Always On Availability Groups
The course is part of this learning path
High availability disaster recovery (HADR) is an integral part of any organization’s data strategy. It is also an essential string to every DBA's bow. In an online world that operates 24 hours a day, going offline or losing customers' data cannot be tolerated. This course examines the features that Azure provides to help you make sure your SQL databases, whether they are managed in the cloud or on-premise, are not the point of failure in your systems.
High availability disaster recovery encompasses two fundamental concepts. Firstly, how to minimize the amount of time your databases will be offline in the event of unforeseen events like hardware failures, power outages, or any number of natural disasters. Secondly, it looks at how to minimize data loss when any of these events occur. It is one thing to be offline, but it is another thing to lose data that is already in your custody.
In this course, we will cover the full range of Azure options from turnkey to custom and do-it-yourself solutions. If you have any feedback relating to this course, feel free to reach out to us at email@example.com.
- Understand the concepts and elements of high availability and disaster recovery
- Learn about hyperscale databases and how they are used
- Learn how to combine on-premise with the cloud to replicate and sync your data
- Understand what always on availability groups are and how they operate
- Implement geo-replication and failover groups
- Learn about the wide range of options you have for backing up your databases with Azure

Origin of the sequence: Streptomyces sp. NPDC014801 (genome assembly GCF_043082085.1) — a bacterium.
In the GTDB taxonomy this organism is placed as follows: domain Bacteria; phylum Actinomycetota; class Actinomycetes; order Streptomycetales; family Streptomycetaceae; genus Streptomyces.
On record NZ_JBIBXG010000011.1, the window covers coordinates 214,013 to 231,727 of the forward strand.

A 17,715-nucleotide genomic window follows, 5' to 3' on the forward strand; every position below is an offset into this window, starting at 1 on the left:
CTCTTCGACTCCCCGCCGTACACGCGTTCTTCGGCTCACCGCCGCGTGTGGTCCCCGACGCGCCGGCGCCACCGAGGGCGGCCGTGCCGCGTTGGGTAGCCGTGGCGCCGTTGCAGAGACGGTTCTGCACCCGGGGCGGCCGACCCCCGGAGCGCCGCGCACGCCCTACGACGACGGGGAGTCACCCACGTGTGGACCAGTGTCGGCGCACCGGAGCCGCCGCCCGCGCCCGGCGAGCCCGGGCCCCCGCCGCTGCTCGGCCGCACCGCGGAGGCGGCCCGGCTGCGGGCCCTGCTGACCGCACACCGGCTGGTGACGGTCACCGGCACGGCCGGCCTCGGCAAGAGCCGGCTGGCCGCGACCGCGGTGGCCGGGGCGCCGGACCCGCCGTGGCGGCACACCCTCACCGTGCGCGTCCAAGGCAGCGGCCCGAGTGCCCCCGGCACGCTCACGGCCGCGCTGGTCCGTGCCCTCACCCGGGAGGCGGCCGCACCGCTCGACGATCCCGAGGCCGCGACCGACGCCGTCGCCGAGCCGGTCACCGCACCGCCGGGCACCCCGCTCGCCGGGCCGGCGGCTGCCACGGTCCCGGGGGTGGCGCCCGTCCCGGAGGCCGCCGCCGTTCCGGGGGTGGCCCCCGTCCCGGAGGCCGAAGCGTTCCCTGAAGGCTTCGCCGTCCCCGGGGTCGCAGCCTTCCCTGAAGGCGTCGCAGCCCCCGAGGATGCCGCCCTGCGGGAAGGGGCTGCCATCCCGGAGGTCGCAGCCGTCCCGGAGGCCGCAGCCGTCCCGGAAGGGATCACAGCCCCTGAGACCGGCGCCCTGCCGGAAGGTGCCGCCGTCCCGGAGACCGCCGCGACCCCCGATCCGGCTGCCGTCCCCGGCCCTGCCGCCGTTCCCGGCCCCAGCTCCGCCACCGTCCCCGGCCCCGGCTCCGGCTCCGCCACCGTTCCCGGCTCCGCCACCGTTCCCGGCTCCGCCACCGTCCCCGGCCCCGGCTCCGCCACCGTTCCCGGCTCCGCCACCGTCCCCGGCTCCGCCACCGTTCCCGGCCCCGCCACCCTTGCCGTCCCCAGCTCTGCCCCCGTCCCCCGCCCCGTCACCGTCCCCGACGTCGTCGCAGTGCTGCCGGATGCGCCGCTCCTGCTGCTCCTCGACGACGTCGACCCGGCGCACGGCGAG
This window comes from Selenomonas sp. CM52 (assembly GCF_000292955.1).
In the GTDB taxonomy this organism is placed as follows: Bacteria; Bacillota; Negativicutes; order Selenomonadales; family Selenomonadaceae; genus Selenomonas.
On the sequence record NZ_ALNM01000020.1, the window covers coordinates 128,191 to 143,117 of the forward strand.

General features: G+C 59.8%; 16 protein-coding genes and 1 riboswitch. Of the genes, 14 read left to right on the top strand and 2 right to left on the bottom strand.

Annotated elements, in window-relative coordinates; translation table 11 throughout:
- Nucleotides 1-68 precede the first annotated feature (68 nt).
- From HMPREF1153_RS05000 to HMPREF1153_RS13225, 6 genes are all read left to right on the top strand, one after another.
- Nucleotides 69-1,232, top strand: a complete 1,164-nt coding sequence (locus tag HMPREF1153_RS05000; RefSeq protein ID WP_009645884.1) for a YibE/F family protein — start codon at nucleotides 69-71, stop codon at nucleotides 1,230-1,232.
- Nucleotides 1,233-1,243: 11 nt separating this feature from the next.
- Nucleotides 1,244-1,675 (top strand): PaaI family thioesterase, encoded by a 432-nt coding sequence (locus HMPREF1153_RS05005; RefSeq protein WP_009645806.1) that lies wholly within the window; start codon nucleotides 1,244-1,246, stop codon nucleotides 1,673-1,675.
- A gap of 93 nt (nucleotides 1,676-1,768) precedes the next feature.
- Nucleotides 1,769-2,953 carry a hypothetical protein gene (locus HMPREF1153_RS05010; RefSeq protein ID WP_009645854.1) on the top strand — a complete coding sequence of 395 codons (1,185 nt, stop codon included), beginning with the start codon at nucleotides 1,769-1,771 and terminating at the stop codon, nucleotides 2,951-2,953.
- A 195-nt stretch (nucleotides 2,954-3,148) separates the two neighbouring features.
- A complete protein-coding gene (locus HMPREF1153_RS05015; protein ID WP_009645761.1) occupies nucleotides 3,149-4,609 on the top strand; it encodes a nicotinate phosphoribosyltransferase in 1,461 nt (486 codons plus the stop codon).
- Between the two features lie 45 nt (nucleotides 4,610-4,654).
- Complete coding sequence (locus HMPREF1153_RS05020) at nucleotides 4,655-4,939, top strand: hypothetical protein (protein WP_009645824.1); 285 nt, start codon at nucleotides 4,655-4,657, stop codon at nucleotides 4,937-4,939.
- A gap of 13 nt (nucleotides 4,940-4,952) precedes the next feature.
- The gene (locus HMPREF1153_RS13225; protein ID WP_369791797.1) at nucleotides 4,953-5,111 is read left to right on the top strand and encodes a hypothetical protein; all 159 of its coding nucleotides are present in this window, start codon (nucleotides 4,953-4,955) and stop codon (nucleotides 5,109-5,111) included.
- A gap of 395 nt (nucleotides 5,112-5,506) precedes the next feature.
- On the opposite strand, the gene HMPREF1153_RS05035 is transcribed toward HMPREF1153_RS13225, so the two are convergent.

This course is intended for anyone who wants to implement high availability and disaster recovery procedures in place for their Azure SQL databases.
This is an intermediate to advanced course and so to get the most out of it, you should be familiar with SQL Server management studio, database operations like backup and restore, and T-SQL, and also have some familiarity with basic active directory concepts like users and permissions.
As I said earlier, recovery time objective and recovery point objective do on the face of it seem similar, but they are independent of each other and can potentially be opposites. An example of this is a scenario where you have synchronous database mirroring happening within a data center and the primary server fails. Unless you have implemented an automatic cutover known as a failover to the secondary server it could be some time before your system is up and running again but there is no data loss as users are unable to use the system. On the other hand, you may have a hot-swap or automatic failover to a second system set up, but the data is only replicated to the backup system once every 24 hours. So, you could be in a situation where the end-user will not even know that the system has gone down but you could suffer a day’s worth of data loss.
To put this in a way that we can all understand and perhaps have experienced ourselves, it’s the difference between working in Google Docs or Microsoft Word 365 with autosave and working on a document being saved to your local hard drive. In the first instance, you can have a hard drive failure where your computer will stop working, and it may be some days before its operational again but your document is as you left it, so no data loss. On the other hand, if you have been working for several hours on a document without saving it and there is a momentary power outage, then your desktop may only be off for as long as it takes to reboot but you’ve lost hours of work. Let’s next look at how you might implement high availability and disaster recovery strategies for different database environments.